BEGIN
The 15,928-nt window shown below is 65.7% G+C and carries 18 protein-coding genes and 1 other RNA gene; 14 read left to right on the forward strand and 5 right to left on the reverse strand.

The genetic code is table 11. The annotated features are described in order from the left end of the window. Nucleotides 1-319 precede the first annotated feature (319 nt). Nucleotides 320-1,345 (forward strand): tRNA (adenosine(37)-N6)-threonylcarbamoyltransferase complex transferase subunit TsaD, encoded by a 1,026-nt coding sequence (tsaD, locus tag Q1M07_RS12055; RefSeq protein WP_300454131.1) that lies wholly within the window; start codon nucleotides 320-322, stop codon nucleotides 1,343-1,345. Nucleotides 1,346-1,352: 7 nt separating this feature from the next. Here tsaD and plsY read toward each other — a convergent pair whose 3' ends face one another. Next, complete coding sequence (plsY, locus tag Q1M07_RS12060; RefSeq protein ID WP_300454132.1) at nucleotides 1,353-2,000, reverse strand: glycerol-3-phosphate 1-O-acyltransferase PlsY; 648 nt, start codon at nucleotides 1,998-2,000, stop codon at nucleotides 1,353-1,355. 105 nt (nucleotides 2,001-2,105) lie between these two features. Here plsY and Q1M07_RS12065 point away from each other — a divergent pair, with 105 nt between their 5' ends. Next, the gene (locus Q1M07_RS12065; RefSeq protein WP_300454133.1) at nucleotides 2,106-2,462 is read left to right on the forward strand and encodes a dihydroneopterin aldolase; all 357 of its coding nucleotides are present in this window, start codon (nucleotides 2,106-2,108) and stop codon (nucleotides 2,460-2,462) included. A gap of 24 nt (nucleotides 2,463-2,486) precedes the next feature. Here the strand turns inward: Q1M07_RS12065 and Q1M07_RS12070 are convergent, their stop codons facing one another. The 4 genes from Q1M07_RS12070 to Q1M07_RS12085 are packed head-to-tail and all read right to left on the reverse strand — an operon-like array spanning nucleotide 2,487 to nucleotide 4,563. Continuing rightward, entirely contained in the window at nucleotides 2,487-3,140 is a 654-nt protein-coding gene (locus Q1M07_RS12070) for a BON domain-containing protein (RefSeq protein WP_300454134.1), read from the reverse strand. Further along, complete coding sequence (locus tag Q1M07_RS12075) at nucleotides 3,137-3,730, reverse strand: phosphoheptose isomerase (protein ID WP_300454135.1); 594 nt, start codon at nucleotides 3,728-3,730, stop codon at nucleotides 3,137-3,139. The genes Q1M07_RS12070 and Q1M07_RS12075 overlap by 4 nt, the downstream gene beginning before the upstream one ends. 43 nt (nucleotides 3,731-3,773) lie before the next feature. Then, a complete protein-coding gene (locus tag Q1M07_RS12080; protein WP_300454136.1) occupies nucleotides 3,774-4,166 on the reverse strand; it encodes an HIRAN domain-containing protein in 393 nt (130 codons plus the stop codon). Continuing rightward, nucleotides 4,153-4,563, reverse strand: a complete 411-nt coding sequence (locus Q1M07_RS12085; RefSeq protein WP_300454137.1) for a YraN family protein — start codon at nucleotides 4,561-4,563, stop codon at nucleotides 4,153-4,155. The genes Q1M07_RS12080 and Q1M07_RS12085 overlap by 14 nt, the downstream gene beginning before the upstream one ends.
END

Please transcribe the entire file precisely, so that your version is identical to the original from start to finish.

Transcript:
The 15,928-nt window shown below is 65.7% G+C and carries 18 protein-coding genes and 1 other RNA gene; 14 read left to right on the forward strand and 5 right to left on the reverse strand.

The genetic code is table 11. The annotated features are described in order from the left end of the window. Nucleotides 1-319 precede the first annotated feature (319 nt). Nucleotides 320-1,345 (forward strand): tRNA (adenosine(37)-N6)-threonylcarbamoyltransferase complex transferase subunit TsaD, encoded by a 1,026-nt coding sequence (tsaD, locus tag Q1M07_RS12055; RefSeq protein WP_300454131.1) that lies wholly within the window; start codon nucleotides 320-322, stop codon nucleotides 1,343-1,345. Nucleotides 1,346-1,352: 7 nt separating this feature from the next. Here tsaD and plsY read toward each other — a convergent pair whose 3' ends face one another. Next, complete coding sequence (plsY, locus tag Q1M07_RS12060; RefSeq protein ID WP_300454132.1) at nucleotides 1,353-2,000, reverse strand: glycerol-3-phosphate 1-O-acyltransferase PlsY; 648 nt, start codon at nucleotides 1,998-2,000, stop codon at nucleotides 1,353-1,355. 105 nt (nucleotides 2,001-2,105) lie between these two features. Here plsY and Q1M07_RS12065 point away from each other — a divergent pair, with 105 nt between their 5' ends. Next, the gene (locus Q1M07_RS12065; RefSeq protein WP_300454133.1) at nucleotides 2,106-2,462 is read left to right on the forward strand and encodes a dihydroneopterin aldolase; all 357 of its coding nucleotides are present in this window, start codon (nucleotides 2,106-2,108) and stop codon (nucleotides 2,460-2,462) included. A gap of 24 nt (nucleotides 2,463-2,486) precedes the next feature. Here the strand turns inward: Q1M07_RS12065 and Q1M07_RS12070 are convergent, their stop codons facing one another. The 4 genes from Q1M07_RS12070 to Q1M07_RS12085 are packed head-to-tail and all read right to left on the reverse strand — an operon-like array spanning nucleotide 2,487 to nucleotide 4,563. Continuing rightward, entirely contained in the window at nucleotides 2,487-3,140 is a 654-nt protein-coding gene (locus Q1M07_RS12070) for a BON domain-containing protein (RefSeq protein WP_300454134.1), read from the reverse strand. Further along, complete coding sequence (locus tag Q1M07_RS12075) at nucleotides 3,137-3,730, reverse strand: phosphoheptose isomerase (protein ID WP_300454135.1); 594 nt, start codon at nucleotides 3,728-3,730, stop codon at nucleotides 3,137-3,139. The genes Q1M07_RS12070 and Q1M07_RS12075 overlap by 4 nt, the downstream gene beginning before the upstream one ends. 43 nt (nucleotides 3,731-3,773) lie before the next feature. Then, a complete protein-coding gene (locus tag Q1M07_RS12080; protein WP_300454136.1) occupies nucleotides 3,774-4,166 on the reverse strand; it encodes an HIRAN domain-containing protein in 393 nt (130 codons plus the stop codon). Continuing rightward, nucleotides 4,153-4,563, reverse strand: a complete 411-nt coding sequence (locus Q1M07_RS12085; RefSeq protein WP_300454137.1) for a YraN family protein — start codon at nucleotides 4,561-4,563, stop codon at nucleotides 4,153-4,155. The genes Q1M07_RS12080 and Q1M07_RS12085 overlap by 14 nt, the downstream gene beginning before the upstream one ends.